LONDON, UK – Do you ever wonder where militaries get their names for operations from? Some are strikingly appropriate!
Throughout my 32 years in security intelligence I was used to codenames. Working in a secret (or even top secret and on occasions top top top secret!) environment you are exposed to all kinds of false phrases to hide what you are really doing. I suppose the reason for this is that if the name slips out those on the outside will have no idea what is actually happening.
The military has a similar practice. You have all heard of D-Day, right? The landing of allied craft on the beaches of Normandy to start the liberation of Europe from Nazi rule in 1944. Did you know that the ‘D’ does not stand for anything? It stands for ‘day’, so ‘day day’. Not very imaginative. The other name for that day, Operation Overlord, is a little more creative.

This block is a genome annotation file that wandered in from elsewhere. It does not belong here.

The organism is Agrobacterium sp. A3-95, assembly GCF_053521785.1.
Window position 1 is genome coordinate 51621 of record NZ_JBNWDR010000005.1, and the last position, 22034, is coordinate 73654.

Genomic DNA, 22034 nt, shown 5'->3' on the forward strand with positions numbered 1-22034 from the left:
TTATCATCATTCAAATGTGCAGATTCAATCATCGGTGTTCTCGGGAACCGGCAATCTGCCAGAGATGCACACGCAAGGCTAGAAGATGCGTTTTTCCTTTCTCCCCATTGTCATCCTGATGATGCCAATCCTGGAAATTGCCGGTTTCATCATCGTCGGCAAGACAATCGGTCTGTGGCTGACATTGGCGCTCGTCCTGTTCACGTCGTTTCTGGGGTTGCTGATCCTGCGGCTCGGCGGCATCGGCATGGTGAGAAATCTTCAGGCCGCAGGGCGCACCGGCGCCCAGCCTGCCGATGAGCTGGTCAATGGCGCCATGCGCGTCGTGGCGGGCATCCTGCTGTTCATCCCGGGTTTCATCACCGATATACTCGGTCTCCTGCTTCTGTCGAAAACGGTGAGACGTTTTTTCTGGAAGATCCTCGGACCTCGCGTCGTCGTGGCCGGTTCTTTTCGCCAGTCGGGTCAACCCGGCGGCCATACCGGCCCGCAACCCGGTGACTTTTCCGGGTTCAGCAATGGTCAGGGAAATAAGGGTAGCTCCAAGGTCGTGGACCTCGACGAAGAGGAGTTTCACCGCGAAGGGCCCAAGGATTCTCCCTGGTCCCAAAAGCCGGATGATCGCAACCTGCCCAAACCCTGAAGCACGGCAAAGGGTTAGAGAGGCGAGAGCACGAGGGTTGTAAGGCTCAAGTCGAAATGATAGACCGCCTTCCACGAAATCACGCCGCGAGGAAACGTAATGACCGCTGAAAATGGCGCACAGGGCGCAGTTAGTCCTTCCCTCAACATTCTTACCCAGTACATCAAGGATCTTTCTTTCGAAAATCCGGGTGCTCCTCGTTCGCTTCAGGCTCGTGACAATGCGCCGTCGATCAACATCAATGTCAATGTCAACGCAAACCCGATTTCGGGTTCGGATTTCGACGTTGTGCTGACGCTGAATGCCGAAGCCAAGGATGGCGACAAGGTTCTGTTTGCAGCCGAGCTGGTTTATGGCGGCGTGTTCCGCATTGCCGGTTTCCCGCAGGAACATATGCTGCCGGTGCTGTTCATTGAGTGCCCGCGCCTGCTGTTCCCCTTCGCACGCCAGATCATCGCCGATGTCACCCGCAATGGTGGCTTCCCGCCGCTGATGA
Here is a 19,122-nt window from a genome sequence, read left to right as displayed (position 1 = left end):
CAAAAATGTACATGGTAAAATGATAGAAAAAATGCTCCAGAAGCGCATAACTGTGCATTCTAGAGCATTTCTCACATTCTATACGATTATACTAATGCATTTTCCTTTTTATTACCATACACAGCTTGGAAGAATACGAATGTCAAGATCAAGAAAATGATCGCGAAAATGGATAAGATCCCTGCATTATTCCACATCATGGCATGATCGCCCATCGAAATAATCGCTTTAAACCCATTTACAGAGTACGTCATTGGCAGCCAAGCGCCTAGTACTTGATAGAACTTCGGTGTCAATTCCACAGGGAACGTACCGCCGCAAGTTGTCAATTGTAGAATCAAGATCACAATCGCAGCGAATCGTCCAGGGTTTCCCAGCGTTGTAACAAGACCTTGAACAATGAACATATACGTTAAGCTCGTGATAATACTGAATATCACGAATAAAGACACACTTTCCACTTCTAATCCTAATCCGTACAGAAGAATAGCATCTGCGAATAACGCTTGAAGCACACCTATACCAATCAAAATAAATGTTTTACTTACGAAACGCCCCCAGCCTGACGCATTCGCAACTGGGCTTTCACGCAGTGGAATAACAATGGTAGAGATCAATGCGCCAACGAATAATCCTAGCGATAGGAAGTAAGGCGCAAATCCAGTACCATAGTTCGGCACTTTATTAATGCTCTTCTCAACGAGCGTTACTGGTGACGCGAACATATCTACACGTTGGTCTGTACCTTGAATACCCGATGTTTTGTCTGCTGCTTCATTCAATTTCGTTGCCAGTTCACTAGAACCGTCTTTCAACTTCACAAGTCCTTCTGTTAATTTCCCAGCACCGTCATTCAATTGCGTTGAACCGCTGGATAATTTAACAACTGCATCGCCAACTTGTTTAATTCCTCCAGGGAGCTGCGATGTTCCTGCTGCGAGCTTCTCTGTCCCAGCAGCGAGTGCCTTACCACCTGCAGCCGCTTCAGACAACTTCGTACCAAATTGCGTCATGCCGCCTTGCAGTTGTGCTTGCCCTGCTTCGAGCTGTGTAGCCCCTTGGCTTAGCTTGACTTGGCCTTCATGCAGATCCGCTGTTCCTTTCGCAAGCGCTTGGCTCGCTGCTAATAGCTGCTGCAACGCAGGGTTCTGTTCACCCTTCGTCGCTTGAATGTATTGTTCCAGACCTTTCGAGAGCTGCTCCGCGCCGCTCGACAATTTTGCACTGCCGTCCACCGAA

So what was with Operation Nimrod?
On this day in 1980
Six gunmen seized the Iranian Embassy in London, taking 21 hostages, two of whom they killed. The terrorists were members of a dissident Iranian group, the Democratic Revolutionary Front for the Liberation of Arabistan (DRFLA), a reference to the Khuzestan area of western Iran which is predominantly Arab.
As the days past the hostage takers grew increasingly frustrated that little was being done to meet their demands. On May 5 they killed embassy press attaché Abbas Lavasani and threw his body out a window, adding they would shoot a hostage every half-hour until they got what they wanted. At that point the UK government ordered Special Air Service (SAS) commandos to storm the embassy.
Only one terrorist survived: he was given a life sentence in 1981. The SAS operation was nicknamed ‘Nimrod‘ – a biblical figure described in Genesis as living in Mesopotamia (now Iraq-Iran). Interesting choice that given the violent history between Arabs and Persians and more specifically between Iraq and Iran. Hmm….
PS by the way, nimrod is Canadian slang for an idiot. Let’s not go there!
Read More Today in Terrorism
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